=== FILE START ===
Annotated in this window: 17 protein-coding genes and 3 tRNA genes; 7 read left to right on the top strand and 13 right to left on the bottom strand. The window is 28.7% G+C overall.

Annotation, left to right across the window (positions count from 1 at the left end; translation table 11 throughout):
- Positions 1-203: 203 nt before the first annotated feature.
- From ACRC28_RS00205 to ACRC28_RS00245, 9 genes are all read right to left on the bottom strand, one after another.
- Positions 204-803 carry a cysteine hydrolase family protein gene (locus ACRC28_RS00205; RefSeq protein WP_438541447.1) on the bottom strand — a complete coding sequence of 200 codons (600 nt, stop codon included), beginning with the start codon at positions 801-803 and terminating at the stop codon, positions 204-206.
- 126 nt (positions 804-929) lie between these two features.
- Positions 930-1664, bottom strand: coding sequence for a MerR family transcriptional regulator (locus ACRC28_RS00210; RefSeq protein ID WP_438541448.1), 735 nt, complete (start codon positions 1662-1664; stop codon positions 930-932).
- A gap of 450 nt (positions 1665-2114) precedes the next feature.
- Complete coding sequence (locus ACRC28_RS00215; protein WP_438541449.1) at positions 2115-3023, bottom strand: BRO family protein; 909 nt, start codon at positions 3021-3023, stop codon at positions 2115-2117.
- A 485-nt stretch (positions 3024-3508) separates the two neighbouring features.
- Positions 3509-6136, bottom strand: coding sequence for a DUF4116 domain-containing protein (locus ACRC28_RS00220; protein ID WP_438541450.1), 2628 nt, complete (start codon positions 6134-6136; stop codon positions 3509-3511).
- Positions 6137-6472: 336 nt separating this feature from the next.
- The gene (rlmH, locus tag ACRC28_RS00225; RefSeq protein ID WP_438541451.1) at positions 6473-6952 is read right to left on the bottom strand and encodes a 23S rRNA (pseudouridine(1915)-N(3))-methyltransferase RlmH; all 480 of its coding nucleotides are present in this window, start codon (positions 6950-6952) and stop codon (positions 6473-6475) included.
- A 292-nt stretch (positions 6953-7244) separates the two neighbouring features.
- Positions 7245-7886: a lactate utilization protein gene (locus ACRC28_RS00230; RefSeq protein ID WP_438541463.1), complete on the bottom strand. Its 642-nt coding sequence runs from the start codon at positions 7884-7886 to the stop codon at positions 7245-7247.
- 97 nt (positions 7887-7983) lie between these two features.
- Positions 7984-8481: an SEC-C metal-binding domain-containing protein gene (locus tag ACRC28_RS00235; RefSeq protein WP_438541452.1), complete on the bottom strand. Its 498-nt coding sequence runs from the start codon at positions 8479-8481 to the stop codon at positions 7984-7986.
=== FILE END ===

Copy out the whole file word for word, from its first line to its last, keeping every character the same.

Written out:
Annotated in this window: 17 protein-coding genes and 3 tRNA genes; 7 read left to right on the top strand and 13 right to left on the bottom strand. The window is 28.7% G+C overall.

Annotation, left to right across the window (positions count from 1 at the left end; translation table 11 throughout):
- Positions 1-203: 203 nt before the first annotated feature.
- From ACRC28_RS00205 to ACRC28_RS00245, 9 genes are all read right to left on the bottom strand, one after another.
- Positions 204-803 carry a cysteine hydrolase family protein gene (locus ACRC28_RS00205; RefSeq protein WP_438541447.1) on the bottom strand — a complete coding sequence of 200 codons (600 nt, stop codon included), beginning with the start codon at positions 801-803 and terminating at the stop codon, positions 204-206.
- 126 nt (positions 804-929) lie between these two features.
- Positions 930-1664, bottom strand: coding sequence for a MerR family transcriptional regulator (locus ACRC28_RS00210; RefSeq protein ID WP_438541448.1), 735 nt, complete (start codon positions 1662-1664; stop codon positions 930-932).
- A gap of 450 nt (positions 1665-2114) precedes the next feature.
- Complete coding sequence (locus ACRC28_RS00215; protein WP_438541449.1) at positions 2115-3023, bottom strand: BRO family protein; 909 nt, start codon at positions 3021-3023, stop codon at positions 2115-2117.
- A 485-nt stretch (positions 3024-3508) separates the two neighbouring features.
- Positions 3509-6136, bottom strand: coding sequence for a DUF4116 domain-containing protein (locus ACRC28_RS00220; protein ID WP_438541450.1), 2628 nt, complete (start codon positions 6134-6136; stop codon positions 3509-3511).
- Positions 6137-6472: 336 nt separating this feature from the next.
- The gene (rlmH, locus tag ACRC28_RS00225; RefSeq protein ID WP_438541451.1) at positions 6473-6952 is read right to left on the bottom strand and encodes a 23S rRNA (pseudouridine(1915)-N(3))-methyltransferase RlmH; all 480 of its coding nucleotides are present in this window, start codon (positions 6950-6952) and stop codon (positions 6473-6475) included.
- A 292-nt stretch (positions 6953-7244) separates the two neighbouring features.
- Positions 7245-7886: a lactate utilization protein gene (locus ACRC28_RS00230; RefSeq protein ID WP_438541463.1), complete on the bottom strand. Its 642-nt coding sequence runs from the start codon at positions 7884-7886 to the stop codon at positions 7245-7247.
- 97 nt (positions 7887-7983) lie between these two features.
- Positions 7984-8481: an SEC-C metal-binding domain-containing protein gene (locus tag ACRC28_RS00235; RefSeq protein WP_438541452.1), complete on the bottom strand. Its 498-nt coding sequence runs from the start codon at positions 8479-8481 to the stop codon at positions 7984-7986.